A “variant” or “genetic variant” as used herein, refers to a specific isoform of a haplotype found in a population, the specific form differing from other forms of the same haplotype in the sequence of at least one, and frequently more than one, variant sites or nucleotides within the sequence of the gene. The sequences at these variant sites that differ between different alleles of a gene are termed “gene sequence variants,” “alleles,” or “variants.” The term “alternative form” refers to an allele that can be distinguished from other alleles by having at least one, and frequently more than one, variant sites within the gene sequence. “Variants” include isoforms having single nucleotide polymorphisms (SNPs) and deletion/insertion polymorphisms (DIPs). Reference to the presence of a variant means a particular variant, i.e., particular nucleotides at particular polymorphic sites, rather than just the presence of any variance in the gene.

“Isoform” as used herein means a particular form of a gene, mRNA, cDNA or the protein encoded thereby, distinguished from other forms by its particular sequence and/or structure. For example, the ApoE 4 isoform of apolipoprotein E as opposed to the ApoE2 or ApoE 3 isoforms.

“Cistron” as used herein means a section of DNA found on a single chromosome that contains the genetic code for a single polypeptide and functions as a hereditary unit. A cistron includes exons, introns, and regulatory elements related to a single functional unit (i.e., a gene). The term derives from the classic cis-trans test for determining whether genetic elements were able to functionally interact regardless of whether they were located on the same DNA molecule (“trans” complementation) or only when they were located on the same DNA molecule (“cis” acting elements).

The term “genotype” in the context of this invention refers to the particular allelic form of a gene, which can be defined by the particular nucleotide(s) present in a nucleic acid sequence at a particular site(s). Genotype may also indicate the pair of alleles present at one or more polymorphic loci. For diploid organisms, such as humans, two haplotypes make up a genotype. Genotyping is any process for determining a genotype of an individual, e.g., by nucleic acid amplification, antibody binding, or other chemical analysis. The resulting genotype may be unphased, meaning that the sequences found are not known to be derived from one parental chromosome or the other.

“Linkage disequilibrium” as used herein means the non-random association of alleles at two or more loci. Linkage disequilibrium describes a situation in which some combinations of alleles or genetic markers occur more or less frequently in a population than would be expected from a random formation of haplotypes from alleles based on their frequencies. Non-random associations between polymorphisms at different loci are measured by the degree of linkage disequilibrium.

“Multiple sequence alignment” or “MSA” as used herein means alignment of three or more nucleotide sequences from genomic DNA derived from a plurality of individuals to determine homology and heterology between the sequences. In general, the input set of query sequences are assumed to have an evolutionary relationship by which they share a lineage and are descended from a common ancestor. Computer algorithms are most often used to perform the analysis of aligned sequences.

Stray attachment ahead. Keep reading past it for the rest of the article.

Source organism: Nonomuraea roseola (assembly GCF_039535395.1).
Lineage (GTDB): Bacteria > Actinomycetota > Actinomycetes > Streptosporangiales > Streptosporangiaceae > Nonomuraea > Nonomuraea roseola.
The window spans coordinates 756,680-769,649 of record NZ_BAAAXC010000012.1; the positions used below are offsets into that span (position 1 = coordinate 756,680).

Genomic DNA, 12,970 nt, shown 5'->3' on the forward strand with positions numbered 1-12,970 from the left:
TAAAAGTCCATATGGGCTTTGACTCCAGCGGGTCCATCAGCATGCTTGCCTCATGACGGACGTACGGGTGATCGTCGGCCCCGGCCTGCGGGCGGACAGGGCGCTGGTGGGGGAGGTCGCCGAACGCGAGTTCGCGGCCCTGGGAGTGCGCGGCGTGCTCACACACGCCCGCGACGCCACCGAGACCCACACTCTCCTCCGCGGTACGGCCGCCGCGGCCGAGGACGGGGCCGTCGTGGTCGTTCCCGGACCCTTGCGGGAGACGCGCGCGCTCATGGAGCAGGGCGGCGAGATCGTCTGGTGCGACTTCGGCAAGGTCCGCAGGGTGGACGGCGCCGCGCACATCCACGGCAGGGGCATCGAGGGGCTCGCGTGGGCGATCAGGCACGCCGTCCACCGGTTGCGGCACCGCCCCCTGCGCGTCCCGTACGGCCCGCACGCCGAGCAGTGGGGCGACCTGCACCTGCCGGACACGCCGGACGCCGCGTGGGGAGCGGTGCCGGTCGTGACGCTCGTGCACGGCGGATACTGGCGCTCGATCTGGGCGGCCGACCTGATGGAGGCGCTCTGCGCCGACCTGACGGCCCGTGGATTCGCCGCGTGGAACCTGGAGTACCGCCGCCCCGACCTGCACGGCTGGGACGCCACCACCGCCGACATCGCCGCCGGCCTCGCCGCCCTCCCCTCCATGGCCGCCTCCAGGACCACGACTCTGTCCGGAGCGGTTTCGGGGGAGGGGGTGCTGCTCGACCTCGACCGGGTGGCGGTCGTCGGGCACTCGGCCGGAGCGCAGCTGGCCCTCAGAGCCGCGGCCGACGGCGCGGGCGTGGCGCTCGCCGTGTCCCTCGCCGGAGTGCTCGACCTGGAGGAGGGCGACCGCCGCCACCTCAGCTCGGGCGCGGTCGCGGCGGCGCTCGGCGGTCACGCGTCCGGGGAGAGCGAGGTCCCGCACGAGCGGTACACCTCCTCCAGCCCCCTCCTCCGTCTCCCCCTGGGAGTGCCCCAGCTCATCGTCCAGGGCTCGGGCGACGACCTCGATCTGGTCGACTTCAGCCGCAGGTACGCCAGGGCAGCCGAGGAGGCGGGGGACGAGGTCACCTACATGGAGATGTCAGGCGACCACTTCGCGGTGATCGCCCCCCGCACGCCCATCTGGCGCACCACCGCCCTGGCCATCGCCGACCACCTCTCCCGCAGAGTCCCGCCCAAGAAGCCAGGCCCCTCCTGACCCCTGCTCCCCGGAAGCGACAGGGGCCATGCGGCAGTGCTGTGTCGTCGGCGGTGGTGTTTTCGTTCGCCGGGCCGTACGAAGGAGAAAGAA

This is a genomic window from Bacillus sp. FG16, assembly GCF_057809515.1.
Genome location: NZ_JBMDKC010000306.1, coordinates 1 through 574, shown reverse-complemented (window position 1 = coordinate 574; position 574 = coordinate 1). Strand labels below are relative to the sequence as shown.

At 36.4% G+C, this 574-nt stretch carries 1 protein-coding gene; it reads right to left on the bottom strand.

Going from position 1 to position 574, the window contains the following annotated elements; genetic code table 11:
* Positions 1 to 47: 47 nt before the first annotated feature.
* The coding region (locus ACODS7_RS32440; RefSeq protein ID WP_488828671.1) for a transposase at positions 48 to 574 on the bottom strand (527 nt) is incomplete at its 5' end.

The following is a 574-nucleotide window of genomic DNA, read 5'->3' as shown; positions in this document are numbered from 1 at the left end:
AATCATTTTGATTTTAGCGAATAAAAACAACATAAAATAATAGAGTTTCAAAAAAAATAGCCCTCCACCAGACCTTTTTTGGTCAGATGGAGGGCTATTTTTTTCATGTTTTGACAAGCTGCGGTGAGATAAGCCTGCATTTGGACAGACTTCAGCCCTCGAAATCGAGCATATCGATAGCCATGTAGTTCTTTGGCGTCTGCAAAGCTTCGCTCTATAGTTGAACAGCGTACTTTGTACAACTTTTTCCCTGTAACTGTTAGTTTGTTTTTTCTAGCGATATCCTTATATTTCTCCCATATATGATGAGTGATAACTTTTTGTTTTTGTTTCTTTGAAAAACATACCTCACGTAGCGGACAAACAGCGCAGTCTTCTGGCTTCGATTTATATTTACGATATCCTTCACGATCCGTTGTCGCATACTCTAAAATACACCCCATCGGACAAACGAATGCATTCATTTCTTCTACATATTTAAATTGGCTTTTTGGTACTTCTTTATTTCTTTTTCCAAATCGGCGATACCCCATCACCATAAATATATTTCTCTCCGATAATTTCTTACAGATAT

Some embodiments of the present invention may include steps implemented by a computer and/or computer program products, including analog and/or digital hardware, and/or computer program instructions. These computer program instructions may be provided to a processor of a general purpose computer, special purpose computer, Application Specific Integrated Circuits (ASIC), and/or other programmable data processing apparatus, such that the instructions, which execute via the processor of the computer and/or other programmable data processing apparatus, create means for implementing the functions/acts specified. Other software, such as an operating system, also may be included. It will be further appreciated that the functionality of the multiple sequence alignment module, mapping module and/or other modules described herein may be embodied, at least in part, using discrete hardware components, one or more ASIC and/or one or more special purpose digital processors and/or computers.

“Mapping” as used herein means creating a phylogenetic tree by assigning a node to each new nucleotide sequence variant observed, connecting that node to another node representing a known sequence carried by the same individual on the same chromosome or cistron, and counting the numbers of each type of subject represented at each node. See FIG. 4 for an example of a phylogenetic tree developed in this manner.

“Phylogenetic” means related to the study of evolutionary connections among various groups of organisms or individuals within a species. Before genetic information was readily available, phylogeny was based mostly on phenotypic observation. “Phylogenetic mapping” as used herein means using DNA sequence data to connect related sequence variants carried by a plurality of individuals in order to determine evolutionary connections and the chronology of divergence. A “phylogenetic tree” is the result of mapping the connections between variants.